Many presentations don't require VBA solutions. In fact, you can create presentations and never use VBA at all. Occasionally, however, you run into something PowerPoint can't do on its own. For instance, there's no built-in method for displaying the slide show name on a slide (or all slides). For that, you can use the simple macro that follows:
'Add a text box to display name of slide show.
Dim sld As Slide
Dim shp As Shape
For Each sld In ActivePresentation.Slides
For Each shp In sld.Shapes
If Left(shp.Name, 6) = "Footer" Then
shp.TextFrame.TextRange.Text = ActivePresentation.FullName
The biggest decision when using this macro isn't the macro but rather, how to call it. Rather than slant you one way or another, I'll use the simplest method-a bit later. For now, take a second to review the macro. The code cycles through all the shapes on each slide in the presentation. When the code encounters a shape that begins with the text "footer," it will display the slide show name in that shape. This route lets you choose which slides to display the name on by simply adding a footer. So, let's do that now:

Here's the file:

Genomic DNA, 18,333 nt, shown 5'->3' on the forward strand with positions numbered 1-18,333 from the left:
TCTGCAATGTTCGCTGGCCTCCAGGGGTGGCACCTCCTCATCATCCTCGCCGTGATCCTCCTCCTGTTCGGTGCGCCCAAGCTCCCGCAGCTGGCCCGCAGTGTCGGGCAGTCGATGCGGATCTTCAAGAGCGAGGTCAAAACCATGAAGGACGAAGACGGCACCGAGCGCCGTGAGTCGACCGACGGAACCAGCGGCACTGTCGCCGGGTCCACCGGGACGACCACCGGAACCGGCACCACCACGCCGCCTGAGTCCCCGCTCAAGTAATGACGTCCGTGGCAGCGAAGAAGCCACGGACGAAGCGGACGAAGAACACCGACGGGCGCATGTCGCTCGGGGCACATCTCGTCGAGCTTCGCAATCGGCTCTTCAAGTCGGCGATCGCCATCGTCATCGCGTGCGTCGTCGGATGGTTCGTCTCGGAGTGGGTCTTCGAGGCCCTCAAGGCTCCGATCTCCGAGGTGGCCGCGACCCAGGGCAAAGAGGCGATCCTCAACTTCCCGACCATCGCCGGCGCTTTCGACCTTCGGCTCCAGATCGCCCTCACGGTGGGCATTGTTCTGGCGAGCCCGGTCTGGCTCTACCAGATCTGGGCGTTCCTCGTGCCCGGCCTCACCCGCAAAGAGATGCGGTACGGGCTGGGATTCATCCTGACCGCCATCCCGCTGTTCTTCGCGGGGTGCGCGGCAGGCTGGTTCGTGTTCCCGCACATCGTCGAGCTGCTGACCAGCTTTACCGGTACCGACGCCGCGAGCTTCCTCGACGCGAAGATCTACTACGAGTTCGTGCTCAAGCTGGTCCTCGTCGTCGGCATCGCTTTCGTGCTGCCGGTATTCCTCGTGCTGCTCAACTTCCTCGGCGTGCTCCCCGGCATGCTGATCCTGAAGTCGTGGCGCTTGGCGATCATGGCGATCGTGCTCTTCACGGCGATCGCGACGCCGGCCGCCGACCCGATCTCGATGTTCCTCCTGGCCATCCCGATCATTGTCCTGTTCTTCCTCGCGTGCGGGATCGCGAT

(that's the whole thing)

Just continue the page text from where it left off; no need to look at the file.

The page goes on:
- Click the Insert tab.
- Click Header & Footer in the Text group.
- In the resulting dialog, click the Footer option and click Apply To All. You can add the footer to individual slides or a group of slides, rather than all-it just depends on your needs.
Once the footers are in place, add the sub procedure as follows:
- Press [Alt]+[F11] to launch the Visual Basic Editor (VBE).
- Click Module on the Insert menu.
- In the resulting module, enter the procedure above.
- Save the presentation as a macro-enabled presentation (.pptm).
At this point, you're ready to run the macro:
- Click the Developer tab.
- Click the Macros option in the Code group.
- In the resulting dialog, select the SlideShowName() macro and click Run.
Every slide with a footer will display the slide show name. There are other ways to execute macros, but this is the simplest. When applying the macro to your own presentations, you might want to use a different trigger. In addition, this macro isn't dynamic. If you change the name of the presentation file, you'll have to remember to rerun the macro.
Susan Sales Harkins is an IT consultant, specializing in desktop solutions. Previously, she was editor in chief for The Cobb Group, the world's largest publisher of technical journals.